Robbie Rogers: “It is through this game that I have experienced some of my greatest achievements both professionally and personally and I am forever indebted to the numerous individuals – coaches, teammates, staff and fans – that have helped me during this journey.” (Andy Mead/YCJ Photo)
By Michael Lewis
LA Galaxy defender Robbie Rogers, the first openly gay male athlete in a major North American professional sport, Tuesday announced his retirement from soccer.
Rogers, 30, ended his 11-year playing career that began in 2006.
He performed for SC Heerenveen, Columbus Crew SC, Leeds United and the Galaxy. Rogers won two MLS Cups (2008, 2014) and two Supporters’ Shield trophies (2008, 2009) and earned MLS all-star (2008, 2009) and MLS Best XI (2008) honors.
“It is with mixed emotions that I announce my retirement from the game of soccer,” Rogers said on the Galaxy website. “It is through this game that I have experienced some of my greatest achievements both professionally and personally and I am forever indebted to the numerous individuals – coaches, teammates, staff and fans – that have helped me during this journey.”
Rogers then thanked Galaxy owner Philip F. Anschutz, Dan Beckerman of AEG “for the opportunities and continual support they have given me during my time with the LA Galaxy.”
He also gave a big nod to former Galaxy and U.S. national coach Bruce Arena “for encouraging me to return to professional soccer after I came out as a gay man” in 2013.
Rogers also was appreciative of the support the LA fans gave him when he played with the team at the Stub Hub Center after he came out.
“I’ll never forget the feeling of returning to the field in my first game back,” he said. “That feeling of acceptance and support pushed me as an athlete and as a person. Having the opportunity to win an MLS Cup in my hometown, with my hometown club as an openly gay man will be something I will carry with me for the rest of my life.”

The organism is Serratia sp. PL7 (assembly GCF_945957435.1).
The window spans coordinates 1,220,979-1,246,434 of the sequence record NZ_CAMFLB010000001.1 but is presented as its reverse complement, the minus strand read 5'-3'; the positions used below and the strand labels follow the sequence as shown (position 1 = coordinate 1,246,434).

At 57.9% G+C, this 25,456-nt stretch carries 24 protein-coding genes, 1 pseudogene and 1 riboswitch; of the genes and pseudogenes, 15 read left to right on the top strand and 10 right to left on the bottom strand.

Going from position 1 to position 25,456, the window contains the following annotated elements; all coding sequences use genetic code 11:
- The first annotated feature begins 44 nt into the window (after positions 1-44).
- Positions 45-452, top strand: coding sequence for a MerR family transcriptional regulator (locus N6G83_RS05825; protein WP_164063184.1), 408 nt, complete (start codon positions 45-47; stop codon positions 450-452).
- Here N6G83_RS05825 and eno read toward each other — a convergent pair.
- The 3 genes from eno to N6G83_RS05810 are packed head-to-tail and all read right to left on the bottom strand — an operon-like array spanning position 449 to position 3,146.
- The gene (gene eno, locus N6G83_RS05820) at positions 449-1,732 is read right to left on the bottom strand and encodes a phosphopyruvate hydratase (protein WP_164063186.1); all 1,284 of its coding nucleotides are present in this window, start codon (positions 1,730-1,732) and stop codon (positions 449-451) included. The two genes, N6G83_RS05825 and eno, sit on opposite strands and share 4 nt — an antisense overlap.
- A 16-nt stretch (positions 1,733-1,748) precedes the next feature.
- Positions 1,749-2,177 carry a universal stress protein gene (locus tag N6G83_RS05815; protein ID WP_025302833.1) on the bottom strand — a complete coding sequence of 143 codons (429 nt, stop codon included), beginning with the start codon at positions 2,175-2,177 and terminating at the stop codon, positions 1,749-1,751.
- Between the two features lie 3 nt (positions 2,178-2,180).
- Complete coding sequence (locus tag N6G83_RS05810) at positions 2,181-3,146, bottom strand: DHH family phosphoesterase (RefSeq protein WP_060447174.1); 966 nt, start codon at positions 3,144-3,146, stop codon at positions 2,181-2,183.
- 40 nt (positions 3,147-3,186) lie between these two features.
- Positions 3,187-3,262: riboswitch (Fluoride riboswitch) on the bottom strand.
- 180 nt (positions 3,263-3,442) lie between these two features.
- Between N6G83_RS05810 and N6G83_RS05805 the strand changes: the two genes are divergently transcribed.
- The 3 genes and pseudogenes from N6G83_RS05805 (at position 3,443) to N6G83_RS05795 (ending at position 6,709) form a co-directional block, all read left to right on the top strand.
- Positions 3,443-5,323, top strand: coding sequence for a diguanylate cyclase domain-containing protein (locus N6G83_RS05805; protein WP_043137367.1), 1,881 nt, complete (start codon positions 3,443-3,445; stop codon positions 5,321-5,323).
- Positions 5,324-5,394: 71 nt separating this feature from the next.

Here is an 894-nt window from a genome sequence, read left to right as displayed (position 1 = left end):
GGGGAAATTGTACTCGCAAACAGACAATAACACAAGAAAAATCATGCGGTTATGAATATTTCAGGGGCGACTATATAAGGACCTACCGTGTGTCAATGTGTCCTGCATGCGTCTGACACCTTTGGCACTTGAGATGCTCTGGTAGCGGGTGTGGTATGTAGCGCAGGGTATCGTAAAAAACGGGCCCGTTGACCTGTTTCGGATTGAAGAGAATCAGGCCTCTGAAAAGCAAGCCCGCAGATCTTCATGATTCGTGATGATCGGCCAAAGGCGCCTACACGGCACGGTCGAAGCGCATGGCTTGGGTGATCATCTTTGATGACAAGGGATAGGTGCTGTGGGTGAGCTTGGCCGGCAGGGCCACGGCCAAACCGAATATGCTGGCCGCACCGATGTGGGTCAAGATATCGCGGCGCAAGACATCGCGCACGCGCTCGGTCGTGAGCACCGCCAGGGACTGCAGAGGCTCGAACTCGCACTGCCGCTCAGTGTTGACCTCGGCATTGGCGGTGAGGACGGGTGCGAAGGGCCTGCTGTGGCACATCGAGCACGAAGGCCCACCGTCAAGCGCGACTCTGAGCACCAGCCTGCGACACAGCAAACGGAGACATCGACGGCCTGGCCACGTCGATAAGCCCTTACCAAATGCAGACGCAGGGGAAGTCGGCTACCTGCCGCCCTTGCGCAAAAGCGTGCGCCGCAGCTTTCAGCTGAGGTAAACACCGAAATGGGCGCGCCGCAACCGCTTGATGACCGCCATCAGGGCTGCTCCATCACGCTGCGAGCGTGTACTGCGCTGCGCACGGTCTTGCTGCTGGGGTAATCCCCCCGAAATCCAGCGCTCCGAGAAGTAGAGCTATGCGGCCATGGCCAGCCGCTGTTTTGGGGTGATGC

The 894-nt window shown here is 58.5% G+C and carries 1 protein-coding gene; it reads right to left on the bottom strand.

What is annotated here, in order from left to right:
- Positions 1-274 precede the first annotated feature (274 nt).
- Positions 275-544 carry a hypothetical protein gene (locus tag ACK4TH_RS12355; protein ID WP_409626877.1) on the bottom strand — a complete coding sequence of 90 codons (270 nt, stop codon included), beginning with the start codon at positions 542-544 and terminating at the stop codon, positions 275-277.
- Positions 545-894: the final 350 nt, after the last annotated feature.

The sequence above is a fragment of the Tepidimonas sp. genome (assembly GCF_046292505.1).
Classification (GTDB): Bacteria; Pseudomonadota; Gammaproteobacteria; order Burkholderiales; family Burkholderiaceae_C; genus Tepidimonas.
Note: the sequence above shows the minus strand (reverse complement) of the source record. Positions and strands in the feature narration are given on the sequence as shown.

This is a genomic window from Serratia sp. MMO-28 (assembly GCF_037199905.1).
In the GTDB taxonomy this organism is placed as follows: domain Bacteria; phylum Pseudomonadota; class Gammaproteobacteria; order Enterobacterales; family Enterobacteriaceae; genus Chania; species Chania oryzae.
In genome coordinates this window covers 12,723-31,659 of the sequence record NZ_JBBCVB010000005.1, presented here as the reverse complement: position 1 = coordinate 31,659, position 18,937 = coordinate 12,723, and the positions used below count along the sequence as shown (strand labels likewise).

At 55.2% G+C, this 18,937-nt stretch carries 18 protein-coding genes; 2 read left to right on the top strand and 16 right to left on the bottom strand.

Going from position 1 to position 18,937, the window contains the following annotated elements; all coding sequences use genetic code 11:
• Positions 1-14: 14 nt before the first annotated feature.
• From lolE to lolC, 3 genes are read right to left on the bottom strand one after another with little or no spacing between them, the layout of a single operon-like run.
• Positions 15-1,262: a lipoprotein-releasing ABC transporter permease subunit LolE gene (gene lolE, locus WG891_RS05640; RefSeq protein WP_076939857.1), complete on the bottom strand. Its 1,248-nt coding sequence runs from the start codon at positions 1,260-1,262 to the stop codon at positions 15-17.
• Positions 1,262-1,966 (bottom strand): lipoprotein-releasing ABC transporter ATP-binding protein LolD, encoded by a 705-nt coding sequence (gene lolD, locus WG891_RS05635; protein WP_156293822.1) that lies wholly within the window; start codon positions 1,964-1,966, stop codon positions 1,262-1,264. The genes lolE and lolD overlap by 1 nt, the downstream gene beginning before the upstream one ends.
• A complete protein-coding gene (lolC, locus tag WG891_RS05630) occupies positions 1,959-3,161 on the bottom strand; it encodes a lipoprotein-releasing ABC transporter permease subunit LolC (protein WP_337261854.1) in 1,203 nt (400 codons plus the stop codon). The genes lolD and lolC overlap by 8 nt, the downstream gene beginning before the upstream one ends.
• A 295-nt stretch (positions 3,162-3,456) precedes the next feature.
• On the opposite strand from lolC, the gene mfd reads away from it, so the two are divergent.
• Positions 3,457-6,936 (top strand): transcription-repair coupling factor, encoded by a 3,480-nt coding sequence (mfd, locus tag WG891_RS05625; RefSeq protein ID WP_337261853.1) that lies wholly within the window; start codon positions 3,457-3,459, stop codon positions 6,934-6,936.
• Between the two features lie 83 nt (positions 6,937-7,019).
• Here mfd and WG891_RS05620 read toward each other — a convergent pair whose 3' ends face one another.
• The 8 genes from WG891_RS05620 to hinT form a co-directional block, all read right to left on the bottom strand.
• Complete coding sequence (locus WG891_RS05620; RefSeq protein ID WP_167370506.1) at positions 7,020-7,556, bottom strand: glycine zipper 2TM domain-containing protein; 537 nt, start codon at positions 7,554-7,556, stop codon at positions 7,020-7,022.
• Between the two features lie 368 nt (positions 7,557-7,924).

He played for the U.S. at the 2008 Beijing Olympics and made 18 appearances for the U.S. national team.
“Robbie Rogers has been an integral part of our club and our community since he joined the LA Galaxy in 2013,” Galaxy president Chris Klein said in a statement. “During his time in Los Angeles, Robbie has been an elite athlete and a good teammate. He helped lead our club to a championship in 2014 while breaking barriers and being a force for positive change in our sport and in our community. We want to thank Robbie for his time with the LA Galaxy and wish him the best of luck in the next step of his career.”
Since coming out as gay, Rogers was inducted into the National Gay and Lesbian Sports Hall of Fame.
Rogers resides in Los Angeles with his fiancé, Greg Berlanti, and their son, Caleb.